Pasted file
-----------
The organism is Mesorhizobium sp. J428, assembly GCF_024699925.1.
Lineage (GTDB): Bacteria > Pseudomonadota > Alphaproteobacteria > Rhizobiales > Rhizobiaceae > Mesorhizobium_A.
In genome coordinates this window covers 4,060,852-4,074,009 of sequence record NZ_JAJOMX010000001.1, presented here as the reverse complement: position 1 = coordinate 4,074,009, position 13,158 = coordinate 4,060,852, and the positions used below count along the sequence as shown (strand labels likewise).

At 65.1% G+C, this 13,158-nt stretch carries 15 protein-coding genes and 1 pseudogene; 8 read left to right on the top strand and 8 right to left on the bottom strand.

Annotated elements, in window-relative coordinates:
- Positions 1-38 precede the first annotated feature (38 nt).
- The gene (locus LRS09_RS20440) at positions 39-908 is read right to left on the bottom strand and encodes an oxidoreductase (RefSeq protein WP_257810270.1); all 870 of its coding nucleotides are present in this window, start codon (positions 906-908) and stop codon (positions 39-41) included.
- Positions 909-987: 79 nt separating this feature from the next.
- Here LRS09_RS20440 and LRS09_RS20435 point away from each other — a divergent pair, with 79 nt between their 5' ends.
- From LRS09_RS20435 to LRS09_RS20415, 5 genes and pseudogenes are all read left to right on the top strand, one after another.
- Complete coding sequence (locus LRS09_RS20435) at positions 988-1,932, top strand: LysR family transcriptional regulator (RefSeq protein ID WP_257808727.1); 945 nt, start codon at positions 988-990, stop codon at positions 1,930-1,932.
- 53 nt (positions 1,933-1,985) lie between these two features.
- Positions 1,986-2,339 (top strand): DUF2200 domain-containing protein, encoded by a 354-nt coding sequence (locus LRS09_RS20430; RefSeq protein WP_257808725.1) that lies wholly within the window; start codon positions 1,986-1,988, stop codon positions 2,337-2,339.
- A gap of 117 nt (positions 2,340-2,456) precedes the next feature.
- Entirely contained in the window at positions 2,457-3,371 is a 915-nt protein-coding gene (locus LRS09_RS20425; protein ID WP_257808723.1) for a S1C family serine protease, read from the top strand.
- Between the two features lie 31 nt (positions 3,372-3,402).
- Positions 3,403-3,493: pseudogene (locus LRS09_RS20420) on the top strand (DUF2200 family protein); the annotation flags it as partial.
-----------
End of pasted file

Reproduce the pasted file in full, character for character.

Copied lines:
The organism is Mesorhizobium sp. J428, assembly GCF_024699925.1.
Lineage (GTDB): Bacteria > Pseudomonadota > Alphaproteobacteria > Rhizobiales > Rhizobiaceae > Mesorhizobium_A.
In genome coordinates this window covers 4,060,852-4,074,009 of sequence record NZ_JAJOMX010000001.1, presented here as the reverse complement: position 1 = coordinate 4,074,009, position 13,158 = coordinate 4,060,852, and the positions used below count along the sequence as shown (strand labels likewise).

At 65.1% G+C, this 13,158-nt stretch carries 15 protein-coding genes and 1 pseudogene; 8 read left to right on the top strand and 8 right to left on the bottom strand.

Annotated elements, in window-relative coordinates:
- Positions 1-38 precede the first annotated feature (38 nt).
- The gene (locus LRS09_RS20440) at positions 39-908 is read right to left on the bottom strand and encodes an oxidoreductase (RefSeq protein WP_257810270.1); all 870 of its coding nucleotides are present in this window, start codon (positions 906-908) and stop codon (positions 39-41) included.
- Positions 909-987: 79 nt separating this feature from the next.
- Here LRS09_RS20440 and LRS09_RS20435 point away from each other — a divergent pair, with 79 nt between their 5' ends.
- From LRS09_RS20435 to LRS09_RS20415, 5 genes and pseudogenes are all read left to right on the top strand, one after another.
- Complete coding sequence (locus LRS09_RS20435) at positions 988-1,932, top strand: LysR family transcriptional regulator (RefSeq protein ID WP_257808727.1); 945 nt, start codon at positions 988-990, stop codon at positions 1,930-1,932.
- 53 nt (positions 1,933-1,985) lie between these two features.
- Positions 1,986-2,339 (top strand): DUF2200 domain-containing protein, encoded by a 354-nt coding sequence (locus LRS09_RS20430; RefSeq protein WP_257808725.1) that lies wholly within the window; start codon positions 1,986-1,988, stop codon positions 2,337-2,339.
- A gap of 117 nt (positions 2,340-2,456) precedes the next feature.
- Entirely contained in the window at positions 2,457-3,371 is a 915-nt protein-coding gene (locus LRS09_RS20425; protein ID WP_257808723.1) for a S1C family serine protease, read from the top strand.
- Between the two features lie 31 nt (positions 3,372-3,402).
- Positions 3,403-3,493: pseudogene (locus LRS09_RS20420) on the top strand (DUF2200 family protein); the annotation flags it as partial.